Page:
7. Repairing by the Numbers Now and then, I’ll get a car in the shop that you can clearly tell some amateur has been fiddling around under the hood. Things are out of place, harnesses and lines are not strapped down, or they’ve come up with some concoction to seal an oil leak. Nothing surprises me these days, especially after all the years I’ve been at this. Whether it’s a homemade battery clamp or gobs of pepper poured into the radiator to seal a leak, I’ve probably seen it before… and then some. Once in a while, some of these in-the-ditch repairs truly are a road side emergency, but I tend to believe with proper maintenance even those repairs could be avoided. I’m not saying you won’t break down on the side of the road, I know I have, but we aren’t driving around with points and condensers or 2 ply tires anymore. Cars have far more reliability built into them than the cars back then. Even though the number of repairs has dropped considerably, the number on the bottom of the repair invoice rises with every new technology added. Like everything else in the modern world, it still comes down to the numbers. The dollar number that is. Car repair can be expensive, especially considering the amount of training, tools and equipment needed to perform the various diagnostics and repairs. However, there are still a number of people who take car repair and maintenance as something that can be taken care of with cheap off shore parts and a shade tree, no matter what the problem is. That number is soon to change. The number of sensors, cameras, and multiple layers of high speed computer data in the modern car changes the way a lot of repairs that once were simple, like a cracked windshield, or a piece of trim falling off into a calibrated control system service. A consumer, or for that matter a repair shop, who is unaware of the complexities of these new systems and tries to penny pinch a seemingly minor problem, may inadvertently be putting themselves, their passengers and the other motorist at risk. The days of bailing wire and homemade repairs has reached the end of the road. Cars are far too sophisticated and complex for shoddy repair work from either the unaware motorist or those repair shops with antiquated repair methods. This is where training the consumer about their car is just as important as training the technicians. Things like replacing an outside mirror after Junior clobbers it backing out of the garage, aren’t as simple as before. Now, they’ll need to be calibrated and realigned because of the cameras and sensors in them. Even minor fender benders can’t be taken as lightly as before. A few stray piece of duct tape might hold the bumper on, but cover up a radar sensor. However, with these systems in working order, the likelihood of getting in a fender bender or getting too close to the garage door has been diminished by those very same cameras. Cars aren’t built like the solid tanks of yesteryear either, and why should they be? The technology and the way the vehicles are built goes hand in hand, and it’s not just about fuel economy or creature comforts, it’s about the safety of the occupants as well. In short, the modern mechanic is going to have their hands full programming, calibrating, and setting up the modern car for those minor mishaps that the average motorist gets involved in. Even now, insurance companies offer better rates if your car is equipped with some of the latest radar and protective systems, such as crash avoidance and lane departure awareness systems. Keeping these rolling computers in working order isn’t going to get any cheaper, either. Someday you might even count the number of times the technology in your car made a difference to you and your family’s safety, and for those reasons the numbers don’t matter. Saving a dollar is a smart thing to do, cutting corners on repairs isn’t. Repairing the car by the numbers just doesn’t add up when it comes safety and reliability.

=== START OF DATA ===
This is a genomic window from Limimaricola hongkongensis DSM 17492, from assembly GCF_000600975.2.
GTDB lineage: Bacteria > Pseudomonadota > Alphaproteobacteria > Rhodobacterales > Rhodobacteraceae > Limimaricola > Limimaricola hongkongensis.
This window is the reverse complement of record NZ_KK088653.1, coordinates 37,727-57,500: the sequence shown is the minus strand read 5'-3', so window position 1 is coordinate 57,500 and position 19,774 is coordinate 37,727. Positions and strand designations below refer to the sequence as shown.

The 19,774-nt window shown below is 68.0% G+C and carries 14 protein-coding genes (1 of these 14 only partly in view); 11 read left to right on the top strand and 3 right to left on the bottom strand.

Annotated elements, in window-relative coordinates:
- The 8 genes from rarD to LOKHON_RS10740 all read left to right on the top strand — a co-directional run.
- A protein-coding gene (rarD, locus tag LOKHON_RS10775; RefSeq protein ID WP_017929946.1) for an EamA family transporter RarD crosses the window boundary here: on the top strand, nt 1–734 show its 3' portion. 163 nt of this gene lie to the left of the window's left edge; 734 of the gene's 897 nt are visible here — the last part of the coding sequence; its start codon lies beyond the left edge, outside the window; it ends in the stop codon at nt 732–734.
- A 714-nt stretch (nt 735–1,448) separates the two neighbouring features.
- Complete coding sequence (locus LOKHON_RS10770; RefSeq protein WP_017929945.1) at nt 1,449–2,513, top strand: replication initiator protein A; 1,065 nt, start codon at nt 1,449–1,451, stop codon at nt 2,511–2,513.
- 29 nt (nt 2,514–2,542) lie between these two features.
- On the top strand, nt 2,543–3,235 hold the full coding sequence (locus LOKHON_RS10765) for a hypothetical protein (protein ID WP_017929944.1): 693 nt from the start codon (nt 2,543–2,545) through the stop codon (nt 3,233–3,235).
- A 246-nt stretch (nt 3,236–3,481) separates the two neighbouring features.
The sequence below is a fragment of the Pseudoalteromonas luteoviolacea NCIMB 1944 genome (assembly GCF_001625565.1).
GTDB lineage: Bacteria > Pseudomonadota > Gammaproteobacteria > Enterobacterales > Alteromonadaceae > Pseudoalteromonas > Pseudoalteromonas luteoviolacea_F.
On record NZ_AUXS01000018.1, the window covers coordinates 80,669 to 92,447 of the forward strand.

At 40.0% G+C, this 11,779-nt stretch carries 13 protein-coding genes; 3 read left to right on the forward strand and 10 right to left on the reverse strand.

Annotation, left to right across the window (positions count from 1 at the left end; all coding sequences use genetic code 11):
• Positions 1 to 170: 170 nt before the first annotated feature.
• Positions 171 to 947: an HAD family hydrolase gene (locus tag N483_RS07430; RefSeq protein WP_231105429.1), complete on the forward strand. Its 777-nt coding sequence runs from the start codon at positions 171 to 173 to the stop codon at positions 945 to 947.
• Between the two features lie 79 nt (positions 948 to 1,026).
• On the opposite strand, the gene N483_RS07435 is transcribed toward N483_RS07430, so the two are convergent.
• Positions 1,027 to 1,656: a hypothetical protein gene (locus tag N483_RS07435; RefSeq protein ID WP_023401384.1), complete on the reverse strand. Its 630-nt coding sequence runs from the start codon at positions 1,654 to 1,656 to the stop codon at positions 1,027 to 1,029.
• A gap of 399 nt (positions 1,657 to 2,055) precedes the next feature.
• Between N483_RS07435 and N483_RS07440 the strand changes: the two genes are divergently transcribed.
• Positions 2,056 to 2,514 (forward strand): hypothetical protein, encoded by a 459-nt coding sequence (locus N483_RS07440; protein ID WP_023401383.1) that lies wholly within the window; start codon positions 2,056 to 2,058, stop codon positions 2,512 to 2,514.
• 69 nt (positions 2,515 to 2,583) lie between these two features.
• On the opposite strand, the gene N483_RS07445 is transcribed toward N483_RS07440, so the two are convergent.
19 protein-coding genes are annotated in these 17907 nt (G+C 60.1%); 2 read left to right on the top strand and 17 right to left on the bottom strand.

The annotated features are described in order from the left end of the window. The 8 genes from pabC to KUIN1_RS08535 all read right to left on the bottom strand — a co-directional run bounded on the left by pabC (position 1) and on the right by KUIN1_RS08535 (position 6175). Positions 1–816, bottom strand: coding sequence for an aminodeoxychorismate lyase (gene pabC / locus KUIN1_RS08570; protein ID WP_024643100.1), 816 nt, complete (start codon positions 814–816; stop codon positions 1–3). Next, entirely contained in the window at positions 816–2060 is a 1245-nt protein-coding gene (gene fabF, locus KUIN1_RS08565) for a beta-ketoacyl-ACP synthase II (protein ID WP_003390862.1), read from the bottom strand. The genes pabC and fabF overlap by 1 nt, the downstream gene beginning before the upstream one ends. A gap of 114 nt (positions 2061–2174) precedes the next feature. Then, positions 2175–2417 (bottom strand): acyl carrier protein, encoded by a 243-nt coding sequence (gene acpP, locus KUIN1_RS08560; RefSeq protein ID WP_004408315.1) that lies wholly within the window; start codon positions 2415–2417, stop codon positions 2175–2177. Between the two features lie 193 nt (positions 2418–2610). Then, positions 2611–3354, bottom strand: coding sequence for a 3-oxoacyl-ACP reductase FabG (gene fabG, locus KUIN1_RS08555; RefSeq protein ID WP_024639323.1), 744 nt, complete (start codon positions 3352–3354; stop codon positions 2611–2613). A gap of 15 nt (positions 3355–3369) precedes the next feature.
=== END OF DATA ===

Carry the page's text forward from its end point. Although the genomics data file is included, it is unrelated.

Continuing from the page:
8. Repairing by the Numbers Now and then, I’ll get a car in the shop that you can clearly tell some amateur has been fiddling around under the hood. Things are out of place, harnesses and lines are not strapped down, or they’ve come up with some concoction to seal an oil leak. Nothing surprises me these days, especially after all the years I’ve been at this. Whether it’s a homemade battery clamp or gobs of pepper poured into the radiator to seal a leak, I’ve probably seen it before… and then some. Once in a while, some of these in-the-ditch repairs truly are a road side emergency, but I tend to believe with proper maintenance even those repairs could be avoided. I’m not saying you won’t break down on the side of the road, I know I have, but we aren’t driving around with points and condensers or 2 ply tires anymore. Cars have far more reliability built into them than the cars back then. Even though the number of repairs has dropped considerably, the number on the bottom of the repair invoice rises with every new technology added. Like everything else in the modern world, it still comes down to the numbers. The dollar number that is. Car repair can be expensive, especially considering the amount of training, tools and equipment needed to perform the various diagnostics and repairs. However, there are still a number of people who take car repair and maintenance as something that can be taken care of with cheap off shore parts and a shade tree, no matter what the problem is. That number is soon to change. The number of sensors, cameras, and multiple layers of high speed computer data in the modern car changes the way a lot of repairs that once were simple, like a cracked windshield, or a piece of trim falling off into a calibrated control system service. A consumer, or for that matter a repair shop, who is unaware of the complexities of these new systems and tries to penny pinch a seemingly minor problem, may inadvertently be putting themselves, their passengers and the other motorist at risk. The days of bailing wire and homemade repairs has reached the end of the road. Cars are far too sophisticated and complex for shoddy repair work from either the unaware motorist or those repair shops with antiquated repair methods. This is where training the consumer about their car is just as important as training the technicians. Things like replacing an outside mirror after Junior clobbers it backing out of the garage, aren’t as simple as before. Now, they’ll need to be calibrated and realigned because of the cameras and sensors in them. Even minor fender benders can’t be taken as lightly as before. A few stray piece of duct tape might hold the bumper on, but cover up a radar sensor. However, with these systems in working order, the likelihood of getting in a fender bender or getting too close to the garage door has been diminished by those very same cameras. Cars aren’t built like the solid tanks of yesteryear either, and why should they be? The technology and the way the vehicles are built goes hand in hand, and it’s not just about fuel economy or creature comforts, it’s about the safety of the occupants as well. In short, the modern mechanic is going to have their hands full programming, calibrating, and setting up the modern car for those minor mishaps that the average motorist gets involved in. Even now, insurance companies offer better rates if your car is equipped with some of the latest radar and protective systems, such as crash avoidance and lane departure awareness systems. Keeping these rolling computers in working order isn’t going to get any cheaper, either. Someday you might even count the number of times the technology in your car made a difference to you and your family’s safety, and for those reasons the numbers don’t matter. Saving a dollar is a smart thing to do, cutting corners on repairs isn’t. Repairing the car by the numbers just doesn’t add up when it comes safety and reliability. View full article